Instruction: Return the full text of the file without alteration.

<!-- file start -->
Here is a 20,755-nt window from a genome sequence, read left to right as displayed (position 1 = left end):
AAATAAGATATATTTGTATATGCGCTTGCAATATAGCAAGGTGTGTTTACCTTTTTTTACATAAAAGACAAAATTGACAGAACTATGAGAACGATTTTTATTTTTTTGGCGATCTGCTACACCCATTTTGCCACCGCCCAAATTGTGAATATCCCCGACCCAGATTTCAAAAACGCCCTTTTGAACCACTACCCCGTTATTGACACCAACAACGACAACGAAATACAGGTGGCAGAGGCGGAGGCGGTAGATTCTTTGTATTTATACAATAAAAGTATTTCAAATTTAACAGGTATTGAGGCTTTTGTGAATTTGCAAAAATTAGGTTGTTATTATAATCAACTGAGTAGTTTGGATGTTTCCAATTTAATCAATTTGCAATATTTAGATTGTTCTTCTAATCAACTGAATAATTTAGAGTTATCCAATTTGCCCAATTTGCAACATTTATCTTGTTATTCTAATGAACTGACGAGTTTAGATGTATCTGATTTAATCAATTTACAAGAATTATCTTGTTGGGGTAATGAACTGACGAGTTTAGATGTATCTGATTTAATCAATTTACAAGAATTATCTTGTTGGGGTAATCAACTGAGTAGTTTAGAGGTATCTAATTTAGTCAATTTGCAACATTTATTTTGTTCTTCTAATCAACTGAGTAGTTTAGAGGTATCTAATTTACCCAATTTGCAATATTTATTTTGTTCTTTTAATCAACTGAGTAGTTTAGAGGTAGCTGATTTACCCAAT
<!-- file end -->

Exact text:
Here is a 20,755-nt window from a genome sequence, read left to right as displayed (position 1 = left end):
AAATAAGATATATTTGTATATGCGCTTGCAATATAGCAAGGTGTGTTTACCTTTTTTTACATAAAAGACAAAATTGACAGAACTATGAGAACGATTTTTATTTTTTTGGCGATCTGCTACACCCATTTTGCCACCGCCCAAATTGTGAATATCCCCGACCCAGATTTCAAAAACGCCCTTTTGAACCACTACCCCGTTATTGACACCAACAACGACAACGAAATACAGGTGGCAGAGGCGGAGGCGGTAGATTCTTTGTATTTATACAATAAAAGTATTTCAAATTTAACAGGTATTGAGGCTTTTGTGAATTTGCAAAAATTAGGTTGTTATTATAATCAACTGAGTAGTTTGGATGTTTCCAATTTAATCAATTTGCAATATTTAGATTGTTCTTCTAATCAACTGAATAATTTAGAGTTATCCAATTTGCCCAATTTGCAACATTTATCTTGTTATTCTAATGAACTGACGAGTTTAGATGTATCTGATTTAATCAATTTACAAGAATTATCTTGTTGGGGTAATGAACTGACGAGTTTAGATGTATCTGATTTAATCAATTTACAAGAATTATCTTGTTGGGGTAATCAACTGAGTAGTTTAGAGGTATCTAATTTAGTCAATTTGCAACATTTATTTTGTTCTTCTAATCAACTGAGTAGTTTAGAGGTATCTAATTTACCCAATTTGCAATATTTATTTTGTTCTTTTAATCAACTGAGTAGTTTAGAGGTAGCTGATTTACCCAAT